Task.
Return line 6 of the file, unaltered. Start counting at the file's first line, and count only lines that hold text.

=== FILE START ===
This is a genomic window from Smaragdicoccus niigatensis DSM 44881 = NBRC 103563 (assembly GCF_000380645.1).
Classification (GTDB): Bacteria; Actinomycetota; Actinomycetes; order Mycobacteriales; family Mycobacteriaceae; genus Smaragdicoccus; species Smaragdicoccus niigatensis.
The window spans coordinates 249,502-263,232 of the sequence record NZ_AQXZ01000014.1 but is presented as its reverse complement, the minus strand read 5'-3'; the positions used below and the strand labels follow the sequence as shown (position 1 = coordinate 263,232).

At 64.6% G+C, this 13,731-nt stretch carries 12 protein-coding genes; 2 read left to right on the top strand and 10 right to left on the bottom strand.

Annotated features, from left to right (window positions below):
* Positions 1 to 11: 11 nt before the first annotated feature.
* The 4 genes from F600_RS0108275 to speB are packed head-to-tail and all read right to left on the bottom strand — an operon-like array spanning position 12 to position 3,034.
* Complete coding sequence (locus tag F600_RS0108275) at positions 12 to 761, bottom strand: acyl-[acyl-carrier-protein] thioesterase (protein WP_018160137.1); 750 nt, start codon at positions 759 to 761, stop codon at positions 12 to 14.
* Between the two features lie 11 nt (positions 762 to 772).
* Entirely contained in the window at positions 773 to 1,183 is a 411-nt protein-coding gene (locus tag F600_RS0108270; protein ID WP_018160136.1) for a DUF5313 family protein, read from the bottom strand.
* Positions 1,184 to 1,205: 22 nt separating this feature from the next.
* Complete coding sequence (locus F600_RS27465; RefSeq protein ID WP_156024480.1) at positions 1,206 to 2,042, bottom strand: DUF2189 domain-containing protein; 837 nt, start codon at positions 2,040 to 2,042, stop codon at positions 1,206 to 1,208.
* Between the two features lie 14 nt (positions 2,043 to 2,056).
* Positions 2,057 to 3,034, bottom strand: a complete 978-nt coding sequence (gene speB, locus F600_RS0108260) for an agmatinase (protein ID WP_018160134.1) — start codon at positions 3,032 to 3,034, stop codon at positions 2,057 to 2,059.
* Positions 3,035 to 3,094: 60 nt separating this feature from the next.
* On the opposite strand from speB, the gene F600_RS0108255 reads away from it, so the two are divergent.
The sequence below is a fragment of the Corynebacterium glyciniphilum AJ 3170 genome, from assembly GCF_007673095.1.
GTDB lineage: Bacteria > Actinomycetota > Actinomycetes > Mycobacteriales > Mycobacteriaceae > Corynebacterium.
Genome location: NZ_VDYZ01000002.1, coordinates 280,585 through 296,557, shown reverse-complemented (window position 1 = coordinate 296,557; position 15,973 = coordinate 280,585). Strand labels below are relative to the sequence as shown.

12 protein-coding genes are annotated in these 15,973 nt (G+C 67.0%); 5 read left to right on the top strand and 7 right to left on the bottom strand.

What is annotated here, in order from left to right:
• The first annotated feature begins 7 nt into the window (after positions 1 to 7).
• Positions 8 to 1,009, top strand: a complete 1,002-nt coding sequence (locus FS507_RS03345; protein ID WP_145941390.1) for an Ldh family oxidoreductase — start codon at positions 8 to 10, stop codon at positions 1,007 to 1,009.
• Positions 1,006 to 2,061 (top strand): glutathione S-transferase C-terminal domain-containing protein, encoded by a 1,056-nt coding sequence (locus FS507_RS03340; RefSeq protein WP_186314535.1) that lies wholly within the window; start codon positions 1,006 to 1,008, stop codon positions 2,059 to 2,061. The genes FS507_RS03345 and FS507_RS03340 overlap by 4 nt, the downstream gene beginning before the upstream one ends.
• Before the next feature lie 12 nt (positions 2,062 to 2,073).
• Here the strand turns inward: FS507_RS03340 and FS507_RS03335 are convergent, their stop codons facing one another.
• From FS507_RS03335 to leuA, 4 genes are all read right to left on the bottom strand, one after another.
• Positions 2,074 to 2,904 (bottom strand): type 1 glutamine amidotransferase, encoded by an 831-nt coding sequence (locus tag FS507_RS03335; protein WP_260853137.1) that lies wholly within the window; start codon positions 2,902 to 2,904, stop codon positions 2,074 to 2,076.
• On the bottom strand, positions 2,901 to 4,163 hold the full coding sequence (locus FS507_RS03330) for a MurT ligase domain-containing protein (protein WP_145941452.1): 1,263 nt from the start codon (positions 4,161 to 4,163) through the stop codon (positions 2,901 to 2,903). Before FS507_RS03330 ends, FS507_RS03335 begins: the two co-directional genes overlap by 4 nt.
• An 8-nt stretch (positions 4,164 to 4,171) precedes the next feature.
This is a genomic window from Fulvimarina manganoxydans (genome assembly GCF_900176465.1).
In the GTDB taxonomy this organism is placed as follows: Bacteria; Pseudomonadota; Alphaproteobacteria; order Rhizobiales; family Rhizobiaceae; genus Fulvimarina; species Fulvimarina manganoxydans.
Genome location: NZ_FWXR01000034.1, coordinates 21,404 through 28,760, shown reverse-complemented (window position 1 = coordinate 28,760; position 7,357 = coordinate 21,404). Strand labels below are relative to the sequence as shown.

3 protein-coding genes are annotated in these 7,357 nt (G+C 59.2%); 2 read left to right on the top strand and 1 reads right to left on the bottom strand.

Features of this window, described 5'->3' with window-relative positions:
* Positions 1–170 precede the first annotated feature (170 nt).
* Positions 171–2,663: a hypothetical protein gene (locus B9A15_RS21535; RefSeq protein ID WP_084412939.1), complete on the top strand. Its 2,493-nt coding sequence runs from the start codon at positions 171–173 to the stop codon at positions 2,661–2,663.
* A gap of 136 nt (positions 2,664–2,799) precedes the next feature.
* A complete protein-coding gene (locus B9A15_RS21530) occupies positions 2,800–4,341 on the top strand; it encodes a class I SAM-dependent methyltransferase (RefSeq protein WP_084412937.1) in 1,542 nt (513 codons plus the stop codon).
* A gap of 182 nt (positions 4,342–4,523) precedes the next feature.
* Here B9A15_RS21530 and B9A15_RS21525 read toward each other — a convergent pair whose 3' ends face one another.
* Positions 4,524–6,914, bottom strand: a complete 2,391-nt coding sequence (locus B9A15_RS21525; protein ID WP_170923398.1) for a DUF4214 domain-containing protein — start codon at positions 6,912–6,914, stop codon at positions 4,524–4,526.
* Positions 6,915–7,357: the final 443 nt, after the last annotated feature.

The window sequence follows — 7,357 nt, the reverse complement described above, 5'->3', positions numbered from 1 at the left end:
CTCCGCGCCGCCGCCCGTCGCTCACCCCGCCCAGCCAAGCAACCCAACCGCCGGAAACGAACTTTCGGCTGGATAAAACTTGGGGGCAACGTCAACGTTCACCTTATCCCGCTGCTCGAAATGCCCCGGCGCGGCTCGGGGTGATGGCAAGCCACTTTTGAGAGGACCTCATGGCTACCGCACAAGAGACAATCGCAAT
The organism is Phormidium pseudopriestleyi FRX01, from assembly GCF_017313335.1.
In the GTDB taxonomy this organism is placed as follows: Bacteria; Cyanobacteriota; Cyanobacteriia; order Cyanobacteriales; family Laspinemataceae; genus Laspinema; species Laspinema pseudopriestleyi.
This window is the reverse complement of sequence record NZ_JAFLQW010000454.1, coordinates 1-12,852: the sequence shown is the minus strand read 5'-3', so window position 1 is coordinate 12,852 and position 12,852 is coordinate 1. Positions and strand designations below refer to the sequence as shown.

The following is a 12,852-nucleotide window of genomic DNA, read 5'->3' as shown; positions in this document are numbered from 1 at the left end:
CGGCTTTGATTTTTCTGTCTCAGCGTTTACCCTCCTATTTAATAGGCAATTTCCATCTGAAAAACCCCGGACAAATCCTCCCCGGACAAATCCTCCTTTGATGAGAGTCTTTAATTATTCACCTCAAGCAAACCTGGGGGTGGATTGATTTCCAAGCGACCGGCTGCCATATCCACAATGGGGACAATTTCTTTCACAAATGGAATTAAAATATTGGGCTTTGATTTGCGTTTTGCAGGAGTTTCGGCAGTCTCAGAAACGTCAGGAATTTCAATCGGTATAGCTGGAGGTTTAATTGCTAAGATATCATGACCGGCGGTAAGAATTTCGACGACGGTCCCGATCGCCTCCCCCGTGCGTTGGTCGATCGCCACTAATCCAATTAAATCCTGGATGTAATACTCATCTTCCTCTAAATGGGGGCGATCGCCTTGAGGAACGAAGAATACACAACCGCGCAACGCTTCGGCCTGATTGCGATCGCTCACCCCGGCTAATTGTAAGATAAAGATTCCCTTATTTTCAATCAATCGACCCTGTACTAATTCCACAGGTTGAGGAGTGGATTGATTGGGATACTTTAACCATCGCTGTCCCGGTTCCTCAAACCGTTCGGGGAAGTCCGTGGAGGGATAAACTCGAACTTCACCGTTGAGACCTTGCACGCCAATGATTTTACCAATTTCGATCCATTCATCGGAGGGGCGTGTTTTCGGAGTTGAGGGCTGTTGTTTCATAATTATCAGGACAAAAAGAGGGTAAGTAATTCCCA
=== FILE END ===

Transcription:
* Positions 1 to 11: 11 nt before the first annotated feature.